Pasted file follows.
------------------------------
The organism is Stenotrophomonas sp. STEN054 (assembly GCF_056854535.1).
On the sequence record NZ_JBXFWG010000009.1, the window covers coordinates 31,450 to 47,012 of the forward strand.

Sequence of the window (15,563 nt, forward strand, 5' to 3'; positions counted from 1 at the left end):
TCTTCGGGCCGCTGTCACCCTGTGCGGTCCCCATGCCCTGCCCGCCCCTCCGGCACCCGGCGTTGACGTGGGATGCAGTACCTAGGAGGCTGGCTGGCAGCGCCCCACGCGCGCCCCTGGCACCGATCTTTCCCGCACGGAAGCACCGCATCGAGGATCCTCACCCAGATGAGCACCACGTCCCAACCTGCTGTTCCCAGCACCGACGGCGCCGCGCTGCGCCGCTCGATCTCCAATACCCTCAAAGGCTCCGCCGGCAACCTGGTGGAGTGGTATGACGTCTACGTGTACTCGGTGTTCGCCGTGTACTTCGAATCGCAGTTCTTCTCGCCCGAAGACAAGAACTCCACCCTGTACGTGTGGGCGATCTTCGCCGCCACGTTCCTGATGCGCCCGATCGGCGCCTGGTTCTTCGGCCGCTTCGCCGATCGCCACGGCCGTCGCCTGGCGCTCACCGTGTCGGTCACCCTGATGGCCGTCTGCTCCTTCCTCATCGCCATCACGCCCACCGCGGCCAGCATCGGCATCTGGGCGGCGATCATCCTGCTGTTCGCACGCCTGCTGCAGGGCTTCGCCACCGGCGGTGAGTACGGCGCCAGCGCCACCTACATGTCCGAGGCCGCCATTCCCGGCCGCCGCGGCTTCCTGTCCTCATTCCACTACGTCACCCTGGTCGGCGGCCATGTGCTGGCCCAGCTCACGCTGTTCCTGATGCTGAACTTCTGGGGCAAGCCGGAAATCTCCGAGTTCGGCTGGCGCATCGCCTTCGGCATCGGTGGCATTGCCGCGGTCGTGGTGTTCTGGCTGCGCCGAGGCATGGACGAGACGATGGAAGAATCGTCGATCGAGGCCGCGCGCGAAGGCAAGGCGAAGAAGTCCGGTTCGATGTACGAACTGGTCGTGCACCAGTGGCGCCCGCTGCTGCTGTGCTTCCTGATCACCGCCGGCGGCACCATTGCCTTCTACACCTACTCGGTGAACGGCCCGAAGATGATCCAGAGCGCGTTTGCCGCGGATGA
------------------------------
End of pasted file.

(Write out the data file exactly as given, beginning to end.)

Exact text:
The organism is Stenotrophomonas sp. STEN054 (assembly GCF_056854535.1).
On the sequence record NZ_JBXFWG010000009.1, the window covers coordinates 31,450 to 47,012 of the forward strand.

Sequence of the window (15,563 nt, forward strand, 5' to 3'; positions counted from 1 at the left end):
TCTTCGGGCCGCTGTCACCCTGTGCGGTCCCCATGCCCTGCCCGCCCCTCCGGCACCCGGCGTTGACGTGGGATGCAGTACCTAGGAGGCTGGCTGGCAGCGCCCCACGCGCGCCCCTGGCACCGATCTTTCCCGCACGGAAGCACCGCATCGAGGATCCTCACCCAGATGAGCACCACGTCCCAACCTGCTGTTCCCAGCACCGACGGCGCCGCGCTGCGCCGCTCGATCTCCAATACCCTCAAAGGCTCCGCCGGCAACCTGGTGGAGTGGTATGACGTCTACGTGTACTCGGTGTTCGCCGTGTACTTCGAATCGCAGTTCTTCTCGCCCGAAGACAAGAACTCCACCCTGTACGTGTGGGCGATCTTCGCCGCCACGTTCCTGATGCGCCCGATCGGCGCCTGGTTCTTCGGCCGCTTCGCCGATCGCCACGGCCGTCGCCTGGCGCTCACCGTGTCGGTCACCCTGATGGCCGTCTGCTCCTTCCTCATCGCCATCACGCCCACCGCGGCCAGCATCGGCATCTGGGCGGCGATCATCCTGCTGTTCGCACGCCTGCTGCAGGGCTTCGCCACCGGCGGTGAGTACGGCGCCAGCGCCACCTACATGTCCGAGGCCGCCATTCCCGGCCGCCGCGGCTTCCTGTCCTCATTCCACTACGTCACCCTGGTCGGCGGCCATGTGCTGGCCCAGCTCACGCTGTTCCTGATGCTGAACTTCTGGGGCAAGCCGGAAATCTCCGAGTTCGGCTGGCGCATCGCCTTCGGCATCGGTGGCATTGCCGCGGTCGTGGTGTTCTGGCTGCGCCGAGGCATGGACGAGACGATGGAAGAATCGTCGATCGAGGCCGCGCGCGAAGGCAAGGCGAAGAAGTCCGGTTCGATGTACGAACTGGTCGTGCACCAGTGGCGCCCGCTGCTGCTGTGCTTCCTGATCACCGCCGGCGGCACCATTGCCTTCTACACCTACTCGGTGAACGGCCCGAAGATGATCCAGAGCGCGTTTGCCGCGGATGA